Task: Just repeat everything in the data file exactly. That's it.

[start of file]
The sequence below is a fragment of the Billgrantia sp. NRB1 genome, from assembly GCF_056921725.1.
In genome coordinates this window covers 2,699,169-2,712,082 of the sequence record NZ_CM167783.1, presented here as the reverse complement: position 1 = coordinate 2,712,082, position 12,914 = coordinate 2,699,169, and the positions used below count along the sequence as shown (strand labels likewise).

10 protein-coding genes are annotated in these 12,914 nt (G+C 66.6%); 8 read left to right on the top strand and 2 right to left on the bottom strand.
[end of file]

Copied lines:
The sequence below is a fragment of the Billgrantia sp. NRB1 genome, from assembly GCF_056921725.1.
In genome coordinates this window covers 2,699,169-2,712,082 of the sequence record NZ_CM167783.1, presented here as the reverse complement: position 1 = coordinate 2,712,082, position 12,914 = coordinate 2,699,169, and the positions used below count along the sequence as shown (strand labels likewise).

10 protein-coding genes are annotated in these 12,914 nt (G+C 66.6%); 8 read left to right on the top strand and 2 right to left on the bottom strand.